by Anton Shilov
02/11/2009 | 06:32 PM
There is no secret that mainstream personal computers have been approaching “good enough” performance and quality barrier for a long time and for many consumers contemporary performance levels as well as feature-sets are not needed, at least for every day computing. Looks like the head of Nvidia Corp. agrees with that and expects that cheap netbooks will eventually eat market share of mainstream mobile PCs.
“During difficult times many people who still need to have a PC or would like to have a PC, now have a very inexpensive version to buy. So, the demand for Intel Atom PCs and these netbooks has really surged. I think what is going to happen is that the low-end part of the marketplace is going to cannibalize the mid-range part of the market,” said Jen-Hsun Huang, chief executive officer and president of Nvidia in the most recent quarterly conference call with financial analysts.
Nvidia itself has never concentrated on low-end products: the company has always tried to sell its graphics processing units (GPUs) and core-logic sets at premium price points so to get higher profit margins. But the tough economic times have also affected Nvidia: the company’s most recent quarter results were expected, but were a disappointment for many.
For the fourth quarter of fiscal 2009 (ended on the 25th of January), revenue was $481.1 million compared to $1.2 billion for the fourth quarter of fiscal 2008, a decrease of 60%. For the twelve months ended January 25, 2009, revenue was $3.4 billion compared to $4.1 billion for the twelve months ended January 27, 2008, a decrease of 16%. According to Nvidia, discrete GPU sales were down 47% quarter over quarter in Q4 FY 2009, workstation business declined by 44% sequentially, chipset business dropped by 51%.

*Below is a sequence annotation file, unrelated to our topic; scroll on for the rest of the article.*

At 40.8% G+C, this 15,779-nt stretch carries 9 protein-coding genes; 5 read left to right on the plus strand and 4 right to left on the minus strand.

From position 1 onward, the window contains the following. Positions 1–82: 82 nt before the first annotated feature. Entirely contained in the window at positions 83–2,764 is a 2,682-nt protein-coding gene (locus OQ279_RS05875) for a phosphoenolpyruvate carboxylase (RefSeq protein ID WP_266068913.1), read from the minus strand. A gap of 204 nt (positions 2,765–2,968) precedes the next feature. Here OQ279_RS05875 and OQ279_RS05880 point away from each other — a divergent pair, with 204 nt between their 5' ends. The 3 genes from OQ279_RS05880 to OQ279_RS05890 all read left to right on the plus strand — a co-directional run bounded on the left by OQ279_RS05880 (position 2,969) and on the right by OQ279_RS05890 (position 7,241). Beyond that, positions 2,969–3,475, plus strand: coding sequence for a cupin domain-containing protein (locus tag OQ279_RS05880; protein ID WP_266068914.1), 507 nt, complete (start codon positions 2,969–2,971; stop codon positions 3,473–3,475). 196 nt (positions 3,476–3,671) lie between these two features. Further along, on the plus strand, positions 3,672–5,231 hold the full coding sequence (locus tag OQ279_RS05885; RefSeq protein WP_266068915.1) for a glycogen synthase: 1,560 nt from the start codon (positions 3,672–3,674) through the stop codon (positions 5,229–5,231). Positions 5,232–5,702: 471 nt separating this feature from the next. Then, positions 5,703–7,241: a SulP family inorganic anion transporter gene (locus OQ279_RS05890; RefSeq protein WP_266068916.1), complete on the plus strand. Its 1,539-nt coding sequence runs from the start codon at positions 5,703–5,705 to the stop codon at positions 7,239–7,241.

Mr. Huang claims that during the global slump in demand those, who need value will go a product that just provides everything they need and will no opt for more, whereas those looking for performance will still find money to get their higher-end device.
“People who want performance still will go for performance: the netbook will hardly serve their needs. But for a lot of people in the mid-range part of the marketplace the netbook is clearly going to disrupt that,” the head of Nvidia told analysts.
Nvidia is currently trying hard to push its own low-cost Ion platform designed for Intel Atom processors, but with no actual success so far. The company does not want potential users to believe that Nvidia Ion-based devices are cheap and incapable, formally, the GeForce 9400M core-logic inside Ion supports DirectX 10 capabilities, hardware-accelerated high-definition video playback and other advanced capabilities.
“Intel Atom with the Ion [platform] creates a fully-featured notebook: it is fully capable of DirectX 10 3D graphics, high-definition Blu-ray disc playback. Just about anything you want to do on your computer is possible with Intel Atom processor and Nvidia Ion,” proclaimed Mr. Huang.
It should be noted that considering the fact that none of the netbooks is equipped with a Blu-ray disc drive or a high-definition display, it is hardly possible to play modern games or watch HD movies on such machines.